Do you remember 9/11/01? What were you doing? I was working at a grocery store at the time. One of the customers mentioned the first attack. Then, we heard the news of a second….and the devastating events that continued. I had a small television brought over to the store. All of the employees would take turns going back to the little room to watch the news.
My college class was canceled that night. Our professor emailed us to stay home. Even in rural Michigan, we all felt the attacks that day.
May those who died that fateful day rest in peace.
How long have you been taking pictures? When I was 12, my grandfather gave me an old 126 film camera.
I thought I had the world. Compared to today’s cameras, the 126 is a dinosaur. But I still remember the feeling of setting up displays or photographing nature. Over the years, my photo skills have drastically improved. Bu my love for nature is still as strong as ever.
I wish he could see how my photography has changed over the years.
And, how a simple camera was the start of a lifetime adventure in photography.
Growing up to five feet tall, Burdocks are another oddly beautiful plant. Most people pull the “weed” from their yards. I leave the plant just to watch the slow blooms occur. I love the purple flowers with the little spiny white ends.
Of course, the bees find the Burdocks very tasty. Honey bees and other insects love the pollen from the Burdock. I find any plant that attracts Honey Bees a valuable asset to my yard.
The next time you see a Burdock, do no think of the plant as a weed, instead consider how much the bees love and need the vegetation to survive. From my research, I read the Burdock is actually a medical herb. I might have to be brave and try the Burdock Root Tea.
White with black markings, the Hickory Tussock Moth Caterpillar stands out against the green foliage. Slowly moving along the underside of the leaf, the caterpillar seemed to avoid detection from passing predators.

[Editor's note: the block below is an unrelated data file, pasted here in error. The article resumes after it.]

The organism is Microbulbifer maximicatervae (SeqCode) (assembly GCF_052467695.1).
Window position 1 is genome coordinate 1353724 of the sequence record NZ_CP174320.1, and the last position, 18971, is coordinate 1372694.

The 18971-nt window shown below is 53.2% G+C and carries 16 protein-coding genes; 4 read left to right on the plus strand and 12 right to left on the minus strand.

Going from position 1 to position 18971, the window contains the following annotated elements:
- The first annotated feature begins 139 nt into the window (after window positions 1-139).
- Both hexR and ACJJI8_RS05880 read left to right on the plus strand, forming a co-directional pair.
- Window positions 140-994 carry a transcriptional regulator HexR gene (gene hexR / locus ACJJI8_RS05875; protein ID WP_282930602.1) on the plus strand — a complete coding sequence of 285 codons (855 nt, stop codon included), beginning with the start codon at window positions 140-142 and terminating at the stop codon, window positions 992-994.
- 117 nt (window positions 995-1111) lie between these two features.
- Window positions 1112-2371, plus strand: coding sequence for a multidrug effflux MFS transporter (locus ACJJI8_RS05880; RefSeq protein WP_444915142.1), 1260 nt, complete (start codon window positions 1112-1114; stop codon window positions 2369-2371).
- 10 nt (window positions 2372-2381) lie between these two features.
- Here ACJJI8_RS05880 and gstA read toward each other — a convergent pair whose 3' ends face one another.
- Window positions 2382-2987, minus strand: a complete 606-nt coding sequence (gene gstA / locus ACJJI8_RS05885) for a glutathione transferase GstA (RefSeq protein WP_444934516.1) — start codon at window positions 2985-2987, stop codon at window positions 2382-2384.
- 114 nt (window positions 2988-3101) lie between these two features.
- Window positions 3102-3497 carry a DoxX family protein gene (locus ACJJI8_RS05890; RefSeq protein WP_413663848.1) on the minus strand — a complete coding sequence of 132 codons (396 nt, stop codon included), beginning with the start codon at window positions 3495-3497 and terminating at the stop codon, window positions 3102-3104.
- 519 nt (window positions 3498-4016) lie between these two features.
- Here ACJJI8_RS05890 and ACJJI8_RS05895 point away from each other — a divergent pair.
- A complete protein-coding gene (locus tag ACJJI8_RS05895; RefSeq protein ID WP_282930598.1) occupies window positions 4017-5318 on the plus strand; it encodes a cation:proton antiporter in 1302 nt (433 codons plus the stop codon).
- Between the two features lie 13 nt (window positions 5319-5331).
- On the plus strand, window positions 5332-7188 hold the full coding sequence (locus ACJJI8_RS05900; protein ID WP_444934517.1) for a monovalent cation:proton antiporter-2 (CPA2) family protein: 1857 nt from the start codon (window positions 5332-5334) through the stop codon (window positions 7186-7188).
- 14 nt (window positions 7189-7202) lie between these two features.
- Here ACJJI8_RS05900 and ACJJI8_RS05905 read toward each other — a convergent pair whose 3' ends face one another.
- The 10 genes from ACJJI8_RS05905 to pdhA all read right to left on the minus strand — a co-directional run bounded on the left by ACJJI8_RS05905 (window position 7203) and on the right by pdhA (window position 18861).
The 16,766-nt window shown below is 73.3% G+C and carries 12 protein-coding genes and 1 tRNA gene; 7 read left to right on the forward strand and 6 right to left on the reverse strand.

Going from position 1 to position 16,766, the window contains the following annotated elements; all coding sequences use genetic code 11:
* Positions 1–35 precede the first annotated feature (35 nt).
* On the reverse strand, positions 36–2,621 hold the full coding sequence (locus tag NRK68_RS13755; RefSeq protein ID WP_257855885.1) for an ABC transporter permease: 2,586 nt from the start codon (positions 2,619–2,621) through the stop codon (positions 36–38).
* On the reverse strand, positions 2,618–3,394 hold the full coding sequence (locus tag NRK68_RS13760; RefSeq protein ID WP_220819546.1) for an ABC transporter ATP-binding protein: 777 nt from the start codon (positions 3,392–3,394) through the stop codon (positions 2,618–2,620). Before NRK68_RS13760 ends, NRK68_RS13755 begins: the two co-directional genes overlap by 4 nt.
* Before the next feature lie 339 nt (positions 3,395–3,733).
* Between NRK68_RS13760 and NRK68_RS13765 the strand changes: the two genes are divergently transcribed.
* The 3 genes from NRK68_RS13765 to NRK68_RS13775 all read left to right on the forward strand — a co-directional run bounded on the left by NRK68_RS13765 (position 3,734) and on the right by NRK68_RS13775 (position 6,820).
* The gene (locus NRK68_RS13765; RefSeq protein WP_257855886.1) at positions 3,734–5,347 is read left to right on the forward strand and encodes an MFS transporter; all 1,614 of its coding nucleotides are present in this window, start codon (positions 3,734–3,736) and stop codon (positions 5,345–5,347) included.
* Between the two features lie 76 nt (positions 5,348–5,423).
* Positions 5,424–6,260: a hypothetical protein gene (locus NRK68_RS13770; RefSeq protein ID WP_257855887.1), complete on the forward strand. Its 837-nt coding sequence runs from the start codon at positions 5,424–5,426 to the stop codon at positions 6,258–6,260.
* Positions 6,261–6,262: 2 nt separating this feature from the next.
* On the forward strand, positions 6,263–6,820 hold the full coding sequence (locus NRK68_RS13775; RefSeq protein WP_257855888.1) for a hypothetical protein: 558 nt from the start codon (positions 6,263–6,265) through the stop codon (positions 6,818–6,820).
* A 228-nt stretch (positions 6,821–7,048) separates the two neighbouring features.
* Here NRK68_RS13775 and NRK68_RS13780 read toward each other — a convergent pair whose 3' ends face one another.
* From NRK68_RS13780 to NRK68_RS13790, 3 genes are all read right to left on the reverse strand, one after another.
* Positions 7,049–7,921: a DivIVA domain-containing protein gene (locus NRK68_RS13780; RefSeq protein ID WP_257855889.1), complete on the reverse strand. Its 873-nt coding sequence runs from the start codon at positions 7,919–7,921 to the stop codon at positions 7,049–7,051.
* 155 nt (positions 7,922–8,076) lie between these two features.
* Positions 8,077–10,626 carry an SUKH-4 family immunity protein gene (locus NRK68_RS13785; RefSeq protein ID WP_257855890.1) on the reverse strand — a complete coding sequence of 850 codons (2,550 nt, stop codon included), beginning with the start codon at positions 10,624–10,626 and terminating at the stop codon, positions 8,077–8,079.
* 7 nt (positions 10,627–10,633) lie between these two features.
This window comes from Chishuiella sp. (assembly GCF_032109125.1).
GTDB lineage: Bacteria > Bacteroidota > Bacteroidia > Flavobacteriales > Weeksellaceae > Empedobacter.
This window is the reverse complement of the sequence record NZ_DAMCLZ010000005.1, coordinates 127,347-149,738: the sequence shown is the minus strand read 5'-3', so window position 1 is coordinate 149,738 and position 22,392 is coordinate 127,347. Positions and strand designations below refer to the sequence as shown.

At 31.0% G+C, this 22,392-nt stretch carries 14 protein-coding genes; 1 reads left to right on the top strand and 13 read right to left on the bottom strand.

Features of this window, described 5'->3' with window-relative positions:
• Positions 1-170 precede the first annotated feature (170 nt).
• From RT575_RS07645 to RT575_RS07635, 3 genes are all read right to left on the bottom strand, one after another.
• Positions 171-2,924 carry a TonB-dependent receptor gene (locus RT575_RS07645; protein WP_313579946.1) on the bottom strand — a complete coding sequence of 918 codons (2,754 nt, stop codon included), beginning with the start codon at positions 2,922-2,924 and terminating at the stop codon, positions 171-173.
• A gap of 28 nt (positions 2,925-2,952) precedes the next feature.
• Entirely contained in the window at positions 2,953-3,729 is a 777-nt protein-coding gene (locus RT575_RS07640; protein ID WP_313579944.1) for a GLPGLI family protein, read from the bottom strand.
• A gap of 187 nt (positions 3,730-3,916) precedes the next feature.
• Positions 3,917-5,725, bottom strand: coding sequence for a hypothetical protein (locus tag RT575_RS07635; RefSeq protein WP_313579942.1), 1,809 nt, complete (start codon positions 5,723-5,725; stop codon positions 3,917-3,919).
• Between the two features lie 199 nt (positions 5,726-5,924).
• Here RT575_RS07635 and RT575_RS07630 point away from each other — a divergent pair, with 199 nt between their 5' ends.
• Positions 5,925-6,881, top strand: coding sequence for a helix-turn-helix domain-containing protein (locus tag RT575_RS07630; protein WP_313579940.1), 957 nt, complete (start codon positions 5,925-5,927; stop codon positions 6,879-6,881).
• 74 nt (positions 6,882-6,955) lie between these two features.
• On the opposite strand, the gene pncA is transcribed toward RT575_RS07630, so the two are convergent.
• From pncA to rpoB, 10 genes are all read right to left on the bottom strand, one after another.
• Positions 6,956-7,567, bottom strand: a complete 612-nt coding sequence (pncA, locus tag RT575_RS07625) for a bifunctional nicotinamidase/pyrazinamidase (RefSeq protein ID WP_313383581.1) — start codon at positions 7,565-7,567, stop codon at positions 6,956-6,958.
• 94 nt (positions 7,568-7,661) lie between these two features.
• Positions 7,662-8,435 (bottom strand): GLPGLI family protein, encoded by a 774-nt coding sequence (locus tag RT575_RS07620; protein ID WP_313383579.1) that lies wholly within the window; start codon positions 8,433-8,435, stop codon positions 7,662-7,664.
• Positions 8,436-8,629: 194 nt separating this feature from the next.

Researching the spiked tuft caterpillar was interesting. Many people have allergic reactions due to the hair like spikes. My grandfather used to say “if you are dumb enough to pick it up then it’s your own fault.” I still take this advice to heart when I am out in the woods. I am really cautious as I photograph insects and wildlife in general.
I often hear, “it’s just a weed” or “it’s just a bug”. Despite their humble beginnings, I find everything in the natural world beautiful. I mean, don’t get me wrong, there a few critters that make me squeamish. Wild rats, did I mention rats? I know the irrational fear comes from reading too many history books about the plague.
My new nature series, Bridgeville Beauties highlights my finds in my area. The weeds, bugs, and critters of Michigan will be my area of focus.
Starting with the first one, the Buttonbush or Bush Willow is one of my favorite plants to photograph. Growing up to 12 feet, I generally find the white flowering bush near the creek line. The white flowers with spike-like yellow heads are oddly beautiful.
Attracting bees and hummingbirds, I find the Buttonbush to be a very beneficial “weed”.